Backdating investigation

04-Jun-2015 22:34 by 8 Comments

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State Pension (Contributory) is a social insurance based payment made to people at age 66. A person can receive payment of State Pension (Contributory) and continue to work or have other income such as an occupational pension.

The pension is a pro-rata payment based on the proportion of Irish social insurance contributions to the total number of contributions paid and/or credited i.e. Legislation EU pension scheme is governed by Council Regulation (EEC) No 1408/71 and No 574/72, as amended.

Class S PRSI is paid by self employed people and provides cover for State Pension (Contributory).

Certain conditions apply as follows: Credited contributions are awarded in certain circumstances by the Department, generally in respect of periods of unemployment or incapacity for work due to illness.

Years spent working in the home from 6 April 1994 caring for a child up to age 12 or caring for an incapacitated person are disregarded in calculating the yearly average (but not the alternative early average) - third condition.

Up to a maximum of 20 years may be disregarded in this way.

However they are used when calculating entitlement to a mixed insurance pro-rata State Pension (Contributory).

There are two types of modified rate contributions, as follows: Modified rate employment contributions: PRSI contributions at classes J and K and pre 1979 employment contributions which provide cover for Occupational Injuries Benefit only are not reckonable for pension purposes.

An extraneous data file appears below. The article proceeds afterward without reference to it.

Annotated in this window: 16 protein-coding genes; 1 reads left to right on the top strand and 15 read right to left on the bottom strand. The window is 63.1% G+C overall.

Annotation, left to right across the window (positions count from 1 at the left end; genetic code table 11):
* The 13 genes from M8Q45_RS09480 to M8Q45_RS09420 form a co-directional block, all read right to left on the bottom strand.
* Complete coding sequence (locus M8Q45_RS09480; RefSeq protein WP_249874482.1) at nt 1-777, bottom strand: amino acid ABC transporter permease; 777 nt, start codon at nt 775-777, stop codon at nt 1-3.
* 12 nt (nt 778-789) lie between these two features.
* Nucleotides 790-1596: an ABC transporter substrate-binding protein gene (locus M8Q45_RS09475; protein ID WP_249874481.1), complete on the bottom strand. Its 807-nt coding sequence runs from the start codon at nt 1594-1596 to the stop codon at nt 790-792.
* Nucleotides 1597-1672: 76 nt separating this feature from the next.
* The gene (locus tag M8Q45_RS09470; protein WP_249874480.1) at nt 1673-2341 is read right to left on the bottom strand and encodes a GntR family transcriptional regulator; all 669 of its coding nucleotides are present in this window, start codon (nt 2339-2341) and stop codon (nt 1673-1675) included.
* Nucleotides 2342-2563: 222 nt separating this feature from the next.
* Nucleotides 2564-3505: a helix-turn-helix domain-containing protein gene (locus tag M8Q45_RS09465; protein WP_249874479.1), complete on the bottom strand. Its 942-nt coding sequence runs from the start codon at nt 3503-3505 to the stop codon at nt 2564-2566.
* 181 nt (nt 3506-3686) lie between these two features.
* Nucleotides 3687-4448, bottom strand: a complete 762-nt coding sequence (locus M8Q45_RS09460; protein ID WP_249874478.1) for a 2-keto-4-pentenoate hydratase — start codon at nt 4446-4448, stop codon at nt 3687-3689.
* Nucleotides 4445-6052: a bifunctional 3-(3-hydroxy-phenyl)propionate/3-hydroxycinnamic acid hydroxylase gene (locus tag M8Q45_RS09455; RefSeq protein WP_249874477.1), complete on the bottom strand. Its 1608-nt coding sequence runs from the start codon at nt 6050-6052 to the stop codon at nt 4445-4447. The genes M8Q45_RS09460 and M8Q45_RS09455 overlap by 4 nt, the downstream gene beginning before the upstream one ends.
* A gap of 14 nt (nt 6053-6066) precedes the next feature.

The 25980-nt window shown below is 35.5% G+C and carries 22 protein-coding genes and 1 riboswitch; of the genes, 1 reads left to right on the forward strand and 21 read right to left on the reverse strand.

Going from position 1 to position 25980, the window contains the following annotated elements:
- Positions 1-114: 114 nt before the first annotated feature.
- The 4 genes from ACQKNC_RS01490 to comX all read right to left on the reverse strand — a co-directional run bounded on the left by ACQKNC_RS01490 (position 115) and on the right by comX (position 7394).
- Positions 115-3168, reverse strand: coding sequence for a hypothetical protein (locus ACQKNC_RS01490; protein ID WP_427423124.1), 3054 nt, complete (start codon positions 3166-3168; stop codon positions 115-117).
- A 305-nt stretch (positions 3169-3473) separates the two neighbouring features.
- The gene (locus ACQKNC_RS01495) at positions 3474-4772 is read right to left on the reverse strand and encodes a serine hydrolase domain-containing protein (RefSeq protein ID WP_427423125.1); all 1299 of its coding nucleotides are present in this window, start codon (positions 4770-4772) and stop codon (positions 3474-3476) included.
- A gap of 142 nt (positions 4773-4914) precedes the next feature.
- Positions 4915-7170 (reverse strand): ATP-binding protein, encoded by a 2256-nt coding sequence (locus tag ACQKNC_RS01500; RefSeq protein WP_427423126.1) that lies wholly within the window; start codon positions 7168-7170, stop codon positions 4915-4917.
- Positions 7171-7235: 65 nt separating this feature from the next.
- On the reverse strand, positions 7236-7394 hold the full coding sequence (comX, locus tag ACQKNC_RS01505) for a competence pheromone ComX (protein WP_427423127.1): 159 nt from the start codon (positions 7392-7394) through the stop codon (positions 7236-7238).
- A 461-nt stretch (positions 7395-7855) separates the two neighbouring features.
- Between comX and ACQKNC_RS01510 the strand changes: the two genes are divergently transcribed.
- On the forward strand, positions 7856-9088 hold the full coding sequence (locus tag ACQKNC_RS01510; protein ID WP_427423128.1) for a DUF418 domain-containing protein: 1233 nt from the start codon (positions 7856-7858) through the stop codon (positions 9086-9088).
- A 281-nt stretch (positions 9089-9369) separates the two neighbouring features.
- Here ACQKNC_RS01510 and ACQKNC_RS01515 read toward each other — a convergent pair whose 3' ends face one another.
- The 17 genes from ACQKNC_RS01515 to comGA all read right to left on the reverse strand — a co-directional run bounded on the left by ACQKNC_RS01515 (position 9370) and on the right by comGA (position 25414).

See 'Credited Contributions" guideline for more general information.

A person must have started paying social insurance employment contributions at full or modified rate before a certain date, depending on date of birth, as follows: Insurance prior to 1953 - National Health Insurance contributions paid prior to 1953 are reckonable in order to satisfy the condition of entry into social insurance before a specified date for standard State Pension (Contributory). Persons who commenced paying high rate voluntary contributions on or before 6 April 1997 will need only 156 full-rate employment contributions paid if the yearly average is 20 or more.

The alternative yearly average is the average number of contributions paid and/or credited over the period from April 1979 to the end of the tax year before reaching pension age (66).

The "alternative yearly average" applies only to persons who reached age 66 on or after 6 April 1992. It was gradually reduced from age 70 to age 66 over the period from 1973 to 1977.

Insurance prior to 1953 - National Health Insurance contributions paid prior to 1953 are reckonable in order to satisfy the condition of having a certain number of contributions paid.